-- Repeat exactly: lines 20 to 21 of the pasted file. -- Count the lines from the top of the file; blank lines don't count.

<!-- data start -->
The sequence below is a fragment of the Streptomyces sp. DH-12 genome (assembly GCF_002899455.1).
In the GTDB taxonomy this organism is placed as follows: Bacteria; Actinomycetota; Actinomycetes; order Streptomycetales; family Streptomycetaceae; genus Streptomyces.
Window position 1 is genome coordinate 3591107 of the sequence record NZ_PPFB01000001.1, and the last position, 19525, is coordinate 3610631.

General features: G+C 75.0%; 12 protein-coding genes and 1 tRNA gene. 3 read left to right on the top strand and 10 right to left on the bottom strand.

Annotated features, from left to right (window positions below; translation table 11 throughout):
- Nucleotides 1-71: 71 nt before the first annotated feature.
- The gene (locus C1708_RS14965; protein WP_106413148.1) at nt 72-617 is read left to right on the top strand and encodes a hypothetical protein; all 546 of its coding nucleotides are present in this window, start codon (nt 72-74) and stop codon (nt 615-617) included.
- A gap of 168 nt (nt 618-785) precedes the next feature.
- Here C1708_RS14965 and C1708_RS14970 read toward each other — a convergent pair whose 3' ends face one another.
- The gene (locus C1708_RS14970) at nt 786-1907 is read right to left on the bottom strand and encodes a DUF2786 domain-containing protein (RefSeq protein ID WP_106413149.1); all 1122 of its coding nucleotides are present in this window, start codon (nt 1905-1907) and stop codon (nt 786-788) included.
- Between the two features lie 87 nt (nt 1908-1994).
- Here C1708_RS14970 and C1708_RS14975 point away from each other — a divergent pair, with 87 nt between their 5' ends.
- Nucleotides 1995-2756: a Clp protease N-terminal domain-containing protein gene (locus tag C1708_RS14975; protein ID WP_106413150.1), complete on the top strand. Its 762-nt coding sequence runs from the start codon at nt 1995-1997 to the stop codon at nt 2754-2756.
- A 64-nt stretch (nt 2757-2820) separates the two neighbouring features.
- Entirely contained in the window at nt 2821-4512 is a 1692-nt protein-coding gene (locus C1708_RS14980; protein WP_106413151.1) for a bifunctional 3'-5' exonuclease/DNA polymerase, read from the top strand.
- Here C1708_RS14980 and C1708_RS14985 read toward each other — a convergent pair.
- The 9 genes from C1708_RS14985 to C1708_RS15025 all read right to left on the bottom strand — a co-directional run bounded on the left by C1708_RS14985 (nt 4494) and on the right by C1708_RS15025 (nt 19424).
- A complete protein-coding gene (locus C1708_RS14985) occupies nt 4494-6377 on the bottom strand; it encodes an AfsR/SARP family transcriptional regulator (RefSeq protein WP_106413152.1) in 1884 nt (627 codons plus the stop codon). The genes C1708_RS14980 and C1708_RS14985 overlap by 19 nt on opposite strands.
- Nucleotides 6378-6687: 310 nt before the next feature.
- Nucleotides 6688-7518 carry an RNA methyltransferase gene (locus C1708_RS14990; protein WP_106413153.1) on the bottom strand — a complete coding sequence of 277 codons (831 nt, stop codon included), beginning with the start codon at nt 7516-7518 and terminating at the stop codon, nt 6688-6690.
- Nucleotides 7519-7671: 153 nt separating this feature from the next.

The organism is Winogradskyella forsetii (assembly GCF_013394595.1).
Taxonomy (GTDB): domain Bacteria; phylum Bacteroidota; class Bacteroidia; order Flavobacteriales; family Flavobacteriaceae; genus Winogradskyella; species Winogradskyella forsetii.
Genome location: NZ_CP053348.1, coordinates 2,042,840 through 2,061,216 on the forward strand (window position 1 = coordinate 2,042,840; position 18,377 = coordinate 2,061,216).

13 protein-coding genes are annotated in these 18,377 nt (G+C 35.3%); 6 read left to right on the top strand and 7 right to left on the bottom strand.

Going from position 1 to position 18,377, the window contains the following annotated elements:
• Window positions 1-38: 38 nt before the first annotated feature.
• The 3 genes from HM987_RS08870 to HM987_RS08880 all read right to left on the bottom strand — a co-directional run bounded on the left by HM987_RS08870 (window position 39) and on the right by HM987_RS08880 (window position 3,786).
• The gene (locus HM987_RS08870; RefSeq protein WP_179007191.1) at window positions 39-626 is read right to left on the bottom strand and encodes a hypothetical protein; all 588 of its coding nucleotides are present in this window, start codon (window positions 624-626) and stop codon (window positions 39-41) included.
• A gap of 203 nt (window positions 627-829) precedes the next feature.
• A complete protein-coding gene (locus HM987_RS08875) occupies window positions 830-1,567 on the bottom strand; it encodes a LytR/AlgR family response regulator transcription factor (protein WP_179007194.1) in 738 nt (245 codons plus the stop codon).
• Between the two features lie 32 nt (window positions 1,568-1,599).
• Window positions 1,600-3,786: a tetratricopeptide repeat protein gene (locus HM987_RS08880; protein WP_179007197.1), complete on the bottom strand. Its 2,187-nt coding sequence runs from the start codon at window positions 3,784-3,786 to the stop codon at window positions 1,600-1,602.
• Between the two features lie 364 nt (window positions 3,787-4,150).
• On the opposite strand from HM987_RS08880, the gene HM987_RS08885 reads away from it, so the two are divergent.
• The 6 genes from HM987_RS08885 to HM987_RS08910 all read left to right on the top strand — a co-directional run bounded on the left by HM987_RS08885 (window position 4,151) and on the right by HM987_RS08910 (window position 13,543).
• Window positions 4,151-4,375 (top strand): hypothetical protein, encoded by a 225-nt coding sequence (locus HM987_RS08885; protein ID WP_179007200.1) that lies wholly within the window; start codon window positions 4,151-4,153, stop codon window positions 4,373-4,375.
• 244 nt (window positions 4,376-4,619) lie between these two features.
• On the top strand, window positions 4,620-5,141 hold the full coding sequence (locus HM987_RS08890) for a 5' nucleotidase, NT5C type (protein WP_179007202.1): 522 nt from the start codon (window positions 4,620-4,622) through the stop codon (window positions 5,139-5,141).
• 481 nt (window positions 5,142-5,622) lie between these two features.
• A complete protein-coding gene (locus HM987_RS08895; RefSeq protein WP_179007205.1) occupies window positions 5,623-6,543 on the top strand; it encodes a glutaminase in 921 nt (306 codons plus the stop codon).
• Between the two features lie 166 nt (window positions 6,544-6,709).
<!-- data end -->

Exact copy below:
- Nucleotides 6688-7518 carry an RNA methyltransferase gene (locus C1708_RS14990; protein WP_106413153.1) on the bottom strand — a complete coding sequence of 277 codons (831 nt, stop codon included), beginning with the start codon at nt 7516-7518 and terminating at the stop codon, nt 6688-6690.
- Nucleotides 7519-7671: 153 nt separating this feature from the next.